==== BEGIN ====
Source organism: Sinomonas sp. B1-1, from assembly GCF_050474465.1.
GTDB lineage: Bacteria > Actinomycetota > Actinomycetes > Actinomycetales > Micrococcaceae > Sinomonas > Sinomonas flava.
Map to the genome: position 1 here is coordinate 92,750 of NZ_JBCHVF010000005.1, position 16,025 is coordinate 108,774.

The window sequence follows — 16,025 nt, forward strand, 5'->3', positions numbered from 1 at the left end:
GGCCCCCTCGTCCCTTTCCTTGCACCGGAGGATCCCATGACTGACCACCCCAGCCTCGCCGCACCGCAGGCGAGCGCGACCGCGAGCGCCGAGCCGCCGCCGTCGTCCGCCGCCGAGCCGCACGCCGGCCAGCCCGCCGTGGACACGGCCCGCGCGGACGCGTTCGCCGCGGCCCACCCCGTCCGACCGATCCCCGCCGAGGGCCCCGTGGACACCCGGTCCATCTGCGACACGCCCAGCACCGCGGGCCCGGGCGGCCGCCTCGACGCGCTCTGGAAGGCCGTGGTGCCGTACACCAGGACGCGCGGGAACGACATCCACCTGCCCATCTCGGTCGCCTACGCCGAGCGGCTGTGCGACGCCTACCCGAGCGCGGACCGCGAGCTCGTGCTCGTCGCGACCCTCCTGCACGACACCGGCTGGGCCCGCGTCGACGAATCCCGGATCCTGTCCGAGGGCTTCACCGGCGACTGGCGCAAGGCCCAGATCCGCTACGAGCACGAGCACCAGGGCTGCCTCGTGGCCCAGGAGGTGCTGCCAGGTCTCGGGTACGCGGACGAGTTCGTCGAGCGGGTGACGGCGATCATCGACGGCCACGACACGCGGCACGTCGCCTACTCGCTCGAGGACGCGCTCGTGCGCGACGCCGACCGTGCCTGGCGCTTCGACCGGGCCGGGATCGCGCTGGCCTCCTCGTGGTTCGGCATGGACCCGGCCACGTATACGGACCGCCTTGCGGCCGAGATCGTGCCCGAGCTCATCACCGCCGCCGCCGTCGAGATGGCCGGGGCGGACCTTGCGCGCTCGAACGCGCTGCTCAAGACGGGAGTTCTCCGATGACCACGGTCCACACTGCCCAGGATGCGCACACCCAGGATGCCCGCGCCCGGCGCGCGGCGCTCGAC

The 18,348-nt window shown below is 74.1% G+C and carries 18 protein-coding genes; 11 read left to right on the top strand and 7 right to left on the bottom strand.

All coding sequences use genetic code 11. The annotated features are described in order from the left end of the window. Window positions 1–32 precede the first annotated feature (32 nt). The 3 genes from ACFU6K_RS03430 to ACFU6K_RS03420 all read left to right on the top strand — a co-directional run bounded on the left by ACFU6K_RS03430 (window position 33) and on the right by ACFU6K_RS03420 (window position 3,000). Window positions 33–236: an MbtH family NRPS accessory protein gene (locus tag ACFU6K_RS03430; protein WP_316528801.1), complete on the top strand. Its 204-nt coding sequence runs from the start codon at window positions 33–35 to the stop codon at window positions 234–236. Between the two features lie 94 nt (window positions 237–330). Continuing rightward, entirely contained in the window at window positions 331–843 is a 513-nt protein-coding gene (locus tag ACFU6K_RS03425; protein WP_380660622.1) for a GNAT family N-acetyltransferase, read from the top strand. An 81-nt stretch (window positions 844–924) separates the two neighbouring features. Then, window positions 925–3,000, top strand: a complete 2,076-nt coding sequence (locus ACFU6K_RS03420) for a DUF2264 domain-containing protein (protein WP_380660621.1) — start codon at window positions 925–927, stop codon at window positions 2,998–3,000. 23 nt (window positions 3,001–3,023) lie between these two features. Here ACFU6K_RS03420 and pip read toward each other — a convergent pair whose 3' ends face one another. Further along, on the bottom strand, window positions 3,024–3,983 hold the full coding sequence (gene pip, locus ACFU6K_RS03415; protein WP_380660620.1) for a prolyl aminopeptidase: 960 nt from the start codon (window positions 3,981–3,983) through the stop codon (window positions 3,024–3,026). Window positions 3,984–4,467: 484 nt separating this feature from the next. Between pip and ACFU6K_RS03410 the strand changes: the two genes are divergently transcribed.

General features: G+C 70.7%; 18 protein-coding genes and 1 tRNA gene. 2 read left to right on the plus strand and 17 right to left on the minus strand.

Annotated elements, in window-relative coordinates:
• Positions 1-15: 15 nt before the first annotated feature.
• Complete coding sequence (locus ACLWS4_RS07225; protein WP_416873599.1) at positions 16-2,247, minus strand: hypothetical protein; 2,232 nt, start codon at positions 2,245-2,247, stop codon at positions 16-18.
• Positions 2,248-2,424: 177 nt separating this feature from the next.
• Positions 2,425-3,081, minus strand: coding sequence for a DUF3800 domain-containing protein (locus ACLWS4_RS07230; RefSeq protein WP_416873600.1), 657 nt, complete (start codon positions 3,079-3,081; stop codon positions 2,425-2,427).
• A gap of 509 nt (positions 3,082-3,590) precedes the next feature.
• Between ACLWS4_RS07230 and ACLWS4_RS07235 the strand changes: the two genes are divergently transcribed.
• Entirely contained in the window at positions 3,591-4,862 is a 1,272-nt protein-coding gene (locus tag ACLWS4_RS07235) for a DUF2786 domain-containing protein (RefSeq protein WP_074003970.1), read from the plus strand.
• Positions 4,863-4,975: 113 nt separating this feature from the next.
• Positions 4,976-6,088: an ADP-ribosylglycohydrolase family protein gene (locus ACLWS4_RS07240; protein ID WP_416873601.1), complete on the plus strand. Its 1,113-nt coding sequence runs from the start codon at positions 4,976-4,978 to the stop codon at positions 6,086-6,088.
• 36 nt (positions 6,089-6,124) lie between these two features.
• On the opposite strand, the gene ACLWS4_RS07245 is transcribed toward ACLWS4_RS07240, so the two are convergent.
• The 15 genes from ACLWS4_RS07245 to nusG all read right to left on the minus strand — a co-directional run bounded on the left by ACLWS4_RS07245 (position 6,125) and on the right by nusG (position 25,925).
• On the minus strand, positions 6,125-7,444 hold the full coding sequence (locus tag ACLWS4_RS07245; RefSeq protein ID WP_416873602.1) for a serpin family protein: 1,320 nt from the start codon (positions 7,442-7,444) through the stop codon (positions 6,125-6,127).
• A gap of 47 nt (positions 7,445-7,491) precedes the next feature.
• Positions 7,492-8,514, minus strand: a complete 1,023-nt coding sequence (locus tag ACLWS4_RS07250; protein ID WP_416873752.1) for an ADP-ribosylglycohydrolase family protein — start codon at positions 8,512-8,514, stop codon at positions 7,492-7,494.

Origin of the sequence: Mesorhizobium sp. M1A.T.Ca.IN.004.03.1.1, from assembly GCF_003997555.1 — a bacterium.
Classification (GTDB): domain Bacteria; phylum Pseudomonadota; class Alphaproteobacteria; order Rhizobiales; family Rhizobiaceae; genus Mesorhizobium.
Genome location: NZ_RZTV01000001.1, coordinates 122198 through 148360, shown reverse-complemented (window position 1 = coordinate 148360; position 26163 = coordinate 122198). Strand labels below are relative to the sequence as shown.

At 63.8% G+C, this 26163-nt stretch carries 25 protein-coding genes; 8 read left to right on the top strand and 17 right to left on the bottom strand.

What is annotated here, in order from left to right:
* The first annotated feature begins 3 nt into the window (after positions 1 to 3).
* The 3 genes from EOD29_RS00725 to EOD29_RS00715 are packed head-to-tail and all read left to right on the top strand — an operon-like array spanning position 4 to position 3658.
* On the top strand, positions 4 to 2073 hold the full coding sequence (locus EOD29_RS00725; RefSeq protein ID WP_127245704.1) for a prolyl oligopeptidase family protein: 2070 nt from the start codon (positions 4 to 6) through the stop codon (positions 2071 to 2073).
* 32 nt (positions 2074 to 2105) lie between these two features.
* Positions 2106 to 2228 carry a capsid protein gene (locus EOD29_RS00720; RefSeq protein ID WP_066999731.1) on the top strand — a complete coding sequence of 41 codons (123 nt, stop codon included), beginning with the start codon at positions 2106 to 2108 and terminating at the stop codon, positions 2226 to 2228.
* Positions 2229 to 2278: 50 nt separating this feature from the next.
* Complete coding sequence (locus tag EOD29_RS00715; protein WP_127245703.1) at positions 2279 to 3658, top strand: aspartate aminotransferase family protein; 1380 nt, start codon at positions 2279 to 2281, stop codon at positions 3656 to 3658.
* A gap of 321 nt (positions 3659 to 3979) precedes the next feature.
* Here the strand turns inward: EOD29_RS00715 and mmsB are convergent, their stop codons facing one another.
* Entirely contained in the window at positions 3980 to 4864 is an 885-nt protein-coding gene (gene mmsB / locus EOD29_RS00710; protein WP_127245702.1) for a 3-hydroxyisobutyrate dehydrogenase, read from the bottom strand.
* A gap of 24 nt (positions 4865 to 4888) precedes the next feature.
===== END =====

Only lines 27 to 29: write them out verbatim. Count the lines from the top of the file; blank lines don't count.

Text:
Genome location: NZ_RZTV01000001.1, coordinates 122198 through 148360, shown reverse-complemented (window position 1 = coordinate 148360; position 26163 = coordinate 122198). Strand labels below are relative to the sequence as shown.

At 63.8% G+C, this 26163-nt stretch carries 25 protein-coding genes; 8 read left to right on the top strand and 17 right to left on the bottom strand.

What is annotated here, in order from left to right: